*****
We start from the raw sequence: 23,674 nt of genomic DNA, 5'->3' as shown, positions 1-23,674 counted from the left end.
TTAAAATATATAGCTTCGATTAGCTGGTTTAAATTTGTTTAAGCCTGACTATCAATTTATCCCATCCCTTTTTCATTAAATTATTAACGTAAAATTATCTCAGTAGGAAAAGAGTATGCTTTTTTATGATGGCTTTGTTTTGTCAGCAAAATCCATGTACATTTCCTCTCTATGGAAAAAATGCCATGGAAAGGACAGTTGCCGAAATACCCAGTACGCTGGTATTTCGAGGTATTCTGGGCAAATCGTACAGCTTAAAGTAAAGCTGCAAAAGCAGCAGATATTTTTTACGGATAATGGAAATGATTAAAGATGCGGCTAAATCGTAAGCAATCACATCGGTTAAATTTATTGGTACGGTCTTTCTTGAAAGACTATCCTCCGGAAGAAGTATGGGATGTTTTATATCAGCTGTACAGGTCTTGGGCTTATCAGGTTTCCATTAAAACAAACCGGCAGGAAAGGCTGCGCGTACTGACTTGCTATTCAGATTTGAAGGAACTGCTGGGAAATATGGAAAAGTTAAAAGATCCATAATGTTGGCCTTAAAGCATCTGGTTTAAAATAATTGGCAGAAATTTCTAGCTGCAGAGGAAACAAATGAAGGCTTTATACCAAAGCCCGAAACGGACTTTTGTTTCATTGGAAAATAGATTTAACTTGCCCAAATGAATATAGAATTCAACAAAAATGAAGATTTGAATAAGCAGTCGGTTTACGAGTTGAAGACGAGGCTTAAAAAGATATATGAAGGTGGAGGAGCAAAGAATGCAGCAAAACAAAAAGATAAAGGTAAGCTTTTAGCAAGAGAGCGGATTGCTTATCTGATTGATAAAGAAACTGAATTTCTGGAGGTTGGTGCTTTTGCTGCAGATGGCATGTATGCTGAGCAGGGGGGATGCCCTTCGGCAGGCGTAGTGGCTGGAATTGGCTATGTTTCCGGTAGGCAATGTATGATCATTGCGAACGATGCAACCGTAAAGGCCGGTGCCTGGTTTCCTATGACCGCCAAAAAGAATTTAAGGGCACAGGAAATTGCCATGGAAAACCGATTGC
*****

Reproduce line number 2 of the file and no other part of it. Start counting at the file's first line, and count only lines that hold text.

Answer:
TTAAAATATATAGCTTCGATTAGCTGGTTTAAATTTGTTTAAGCCTGACTATCAATTTATCCCATCCCTTTTTCATTAAATTATTAACGTAAAATTATCTCAGTAGGAAAAGAGTATGCTTTTTTATGATGGCTTTGTTTTGTCAGCAAAATCCATGTACATTTCCTCTCTATGGAAAAAATGCCATGGAAAGGACAGTTGCCGAAATACCCAGTACGCTGGTATTTCGAGGTATTCTGGGCAAATCGTACAGCTTAAAGTAAAGCTGCAAAAGCAGCAGATATTTTTTACGGATAATGGAAATGATTAAAGATGCGGCTAAATCGTAAGCAATCACATCGGTTAAATTTATTGGTACGGTCTTTCTTGAAAGACTATCCTCCGGAAGAAGTATGGGATGTTTTATATCAGCTGTACAGGTCTTGGGCTTATCAGGTTTCCATTAAAACAAACCGGCAGGAAAGGCTGCGCGTACTGACTTGCTATTCAGATTTGAAGGAACTGCTGGGAAATATGGAAAAGTTAAAAGATCCATAATGTTGGCCTTAAAGCATCTGGTTTAAAATAATTGGCAGAAATTTCTAGCTGCAGAGGAAACAAATGAAGGCTTTATACCAAAGCCCGAAACGGACTTTTGTTTCATTGGAAAATAGATTTAACTTGCCCAAATGAATATAGAATTCAACAAAAATGAAGATTTGAATAAGCAGTCGGTTTACGAGTTGAAGACGAGGCTTAAAAAGATATATGAAGGTGGAGGAGCAAAGAATGCAGCAAAACAAAAAGATAAAGGTAAGCTTTTAGCAAGAGAGCGGATTGCTTATCTGATTGATAAAGAAACTGAATTTCTGGAGGTTGGTGCTTTTGCTGCAGATGGCATGTATGCTGAGCAGGGGGGATGCCCTTCGGCAGGCGTAGTGGCTGGAATTGGCTATGTTTCCGGTAGGCAATGTATGATCATTGCGAACGATGCAACCGTAAAGGCCGGTGCCTGGTTTCCTATGACCGCCAAAAAGAATTTAAGGGCACAGGAAATTGCCATGGAAAACCGATTGC